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What is Tor and should I use it

GeneralEdward KiledjianComment
Image by  Justin Mathews  used under Creative Commons License

Image by Justin Mathews used under Creative Commons License

Ive written about TOR a few times but  I regularly receive emails from "newbies" asking me to describe what it is in general terms. That's what this article is about. To get things kicked off, let me share an important quote from everyone's favorite whistle blower, Edward Snowden:

I think Tor is the most important privacy-enhancing technology project being used today. I use Tor personally all the time.
— Edward Snowdem, TheIntercept, Nov 12 2015

In an effort to grab reader/viewer attention, every-time the media mentions Tor, it is usually done in the context of a report about the "evil" & "bad"  dark-web. The truth is Tor was created by the US State Department to help global activists communicate freely while in repressive locales. 

It takes all of the data leaving your computer (or coming back), creates bundle, encrypts each one multiple times to hard code the path it will take through the TOR network until it reaches its destination. Each node that receives a bundle destined for it, will unencrypt its layer of the bundle which tells it where to send the bundle next. This layered approach is why it is called The Onion Router. Each node only knows where it will send it to next, the receiving node only knows the previous node it came from,  which makes eavesdropping or de-anonymizing TOR much more complicated.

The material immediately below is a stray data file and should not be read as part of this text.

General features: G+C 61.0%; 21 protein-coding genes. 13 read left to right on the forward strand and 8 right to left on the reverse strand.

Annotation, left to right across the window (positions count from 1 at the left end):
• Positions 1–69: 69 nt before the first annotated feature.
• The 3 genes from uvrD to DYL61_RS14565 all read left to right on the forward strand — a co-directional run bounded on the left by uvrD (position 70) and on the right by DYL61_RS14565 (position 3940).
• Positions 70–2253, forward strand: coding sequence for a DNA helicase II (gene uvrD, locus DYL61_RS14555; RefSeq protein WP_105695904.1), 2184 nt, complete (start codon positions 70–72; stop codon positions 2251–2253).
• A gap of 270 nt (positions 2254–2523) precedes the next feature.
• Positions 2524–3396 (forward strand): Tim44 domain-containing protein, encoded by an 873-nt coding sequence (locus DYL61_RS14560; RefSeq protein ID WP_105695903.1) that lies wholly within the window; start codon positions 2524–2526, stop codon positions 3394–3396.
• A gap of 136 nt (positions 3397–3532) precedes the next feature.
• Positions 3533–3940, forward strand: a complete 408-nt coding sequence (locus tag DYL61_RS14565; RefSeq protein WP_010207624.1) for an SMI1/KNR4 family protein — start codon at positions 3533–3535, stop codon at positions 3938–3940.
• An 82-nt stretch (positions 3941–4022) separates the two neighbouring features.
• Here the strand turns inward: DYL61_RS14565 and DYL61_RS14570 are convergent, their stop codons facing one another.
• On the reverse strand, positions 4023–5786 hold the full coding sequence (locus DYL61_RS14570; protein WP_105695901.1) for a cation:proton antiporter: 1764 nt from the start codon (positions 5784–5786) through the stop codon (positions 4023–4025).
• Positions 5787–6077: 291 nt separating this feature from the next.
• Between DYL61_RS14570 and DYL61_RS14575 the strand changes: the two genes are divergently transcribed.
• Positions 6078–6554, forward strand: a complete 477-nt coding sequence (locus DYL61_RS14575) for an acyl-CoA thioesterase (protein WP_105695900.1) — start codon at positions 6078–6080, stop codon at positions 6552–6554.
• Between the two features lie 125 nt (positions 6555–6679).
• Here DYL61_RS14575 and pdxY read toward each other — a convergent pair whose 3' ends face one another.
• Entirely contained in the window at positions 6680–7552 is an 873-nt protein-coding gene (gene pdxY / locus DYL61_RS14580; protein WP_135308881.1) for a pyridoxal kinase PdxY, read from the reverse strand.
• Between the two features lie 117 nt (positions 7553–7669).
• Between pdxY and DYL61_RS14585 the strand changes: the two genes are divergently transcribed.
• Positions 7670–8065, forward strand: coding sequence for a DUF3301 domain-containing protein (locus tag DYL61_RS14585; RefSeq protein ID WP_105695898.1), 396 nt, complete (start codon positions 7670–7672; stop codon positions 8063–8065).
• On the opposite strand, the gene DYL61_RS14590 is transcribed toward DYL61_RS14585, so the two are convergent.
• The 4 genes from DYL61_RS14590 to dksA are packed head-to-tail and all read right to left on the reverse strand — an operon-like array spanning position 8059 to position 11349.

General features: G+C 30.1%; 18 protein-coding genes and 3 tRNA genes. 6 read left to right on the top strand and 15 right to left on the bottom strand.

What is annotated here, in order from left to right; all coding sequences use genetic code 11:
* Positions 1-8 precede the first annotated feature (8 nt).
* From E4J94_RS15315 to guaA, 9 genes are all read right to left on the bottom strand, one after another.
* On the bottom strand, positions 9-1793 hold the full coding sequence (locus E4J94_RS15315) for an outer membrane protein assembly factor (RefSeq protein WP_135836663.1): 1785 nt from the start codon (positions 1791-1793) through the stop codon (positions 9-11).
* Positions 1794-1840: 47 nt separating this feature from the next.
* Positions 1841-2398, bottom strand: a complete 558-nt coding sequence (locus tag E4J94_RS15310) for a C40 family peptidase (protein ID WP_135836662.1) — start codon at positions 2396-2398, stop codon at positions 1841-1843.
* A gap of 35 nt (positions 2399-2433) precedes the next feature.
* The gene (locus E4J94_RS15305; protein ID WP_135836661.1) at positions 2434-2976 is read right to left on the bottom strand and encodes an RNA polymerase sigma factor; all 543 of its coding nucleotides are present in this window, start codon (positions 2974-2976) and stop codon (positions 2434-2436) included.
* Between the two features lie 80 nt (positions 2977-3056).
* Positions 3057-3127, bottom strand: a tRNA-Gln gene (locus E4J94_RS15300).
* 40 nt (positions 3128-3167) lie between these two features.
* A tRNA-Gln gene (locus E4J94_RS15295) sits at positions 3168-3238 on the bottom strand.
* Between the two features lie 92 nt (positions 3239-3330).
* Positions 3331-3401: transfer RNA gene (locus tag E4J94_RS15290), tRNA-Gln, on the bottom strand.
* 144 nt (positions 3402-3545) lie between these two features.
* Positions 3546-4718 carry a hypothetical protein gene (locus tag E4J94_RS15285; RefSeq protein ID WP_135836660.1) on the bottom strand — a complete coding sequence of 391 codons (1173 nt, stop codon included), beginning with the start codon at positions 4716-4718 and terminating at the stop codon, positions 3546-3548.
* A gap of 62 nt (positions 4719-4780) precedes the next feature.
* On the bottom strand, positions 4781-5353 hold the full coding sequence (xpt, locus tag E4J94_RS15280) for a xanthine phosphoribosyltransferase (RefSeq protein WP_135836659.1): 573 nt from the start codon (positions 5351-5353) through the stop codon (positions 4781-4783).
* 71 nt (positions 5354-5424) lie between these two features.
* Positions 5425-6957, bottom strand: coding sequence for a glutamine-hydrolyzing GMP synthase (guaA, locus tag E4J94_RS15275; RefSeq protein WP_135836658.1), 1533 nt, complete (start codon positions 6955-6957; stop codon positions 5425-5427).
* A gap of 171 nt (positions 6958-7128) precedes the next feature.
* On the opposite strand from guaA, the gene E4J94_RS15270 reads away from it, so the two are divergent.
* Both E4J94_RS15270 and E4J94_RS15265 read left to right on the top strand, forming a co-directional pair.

Tor Hidden Services are what the media calls the Dark Web. Think of a Tor Hidden Services as a website on the Tor network. When using one of these sites, the request never leaves the TOR network (never touches the normal world wide web) so it is considered even more secure. 

You can use the TOR network to browser the Dark Web or to browse the normal regular everyday world wide web

Many popular sites, understanding the need and desire for a more private web browsing experience have started creating Tor hidden services for their popular websites (The Intercept, The Guardian, ProPublica, WikiLeaks, Facebook, etc)

Tor does make your browsing experience a little more complicated. First you will notice a drop is performance (i.e. pages load noticeably slower). This slowdown is a side effect of all of the encryption/decryption and the number of hops a packages is forced through to protect your identity. Some sites mark all TOR traffic is potentially malicious and constantly challenge users to "prove their are human" using CATPCHA or a very small group of sites block inbound TOR traffic completely. 

The easiest way to try TOR on a computer is to download the TOR browser bundle directly from the TOR project website. It is a customized version of the Firefox browser that is designed not to leak data and is configured to use Tor correctly.

If you are on an Android device, then I recommend you use to create the TOR tunnel then use their customized TOR browser called OrFox

I realize most people care more about ease of use (instead of privacy). I tried Anonabox hoping it would be a good hardware TOR solution but that didn't turn out too well. I am now waiting for the Invizbox and will review it when it finally ships (another delayed project).

I believe privacy is important. If you have questions, feel free to post it in the comments section or send me a note.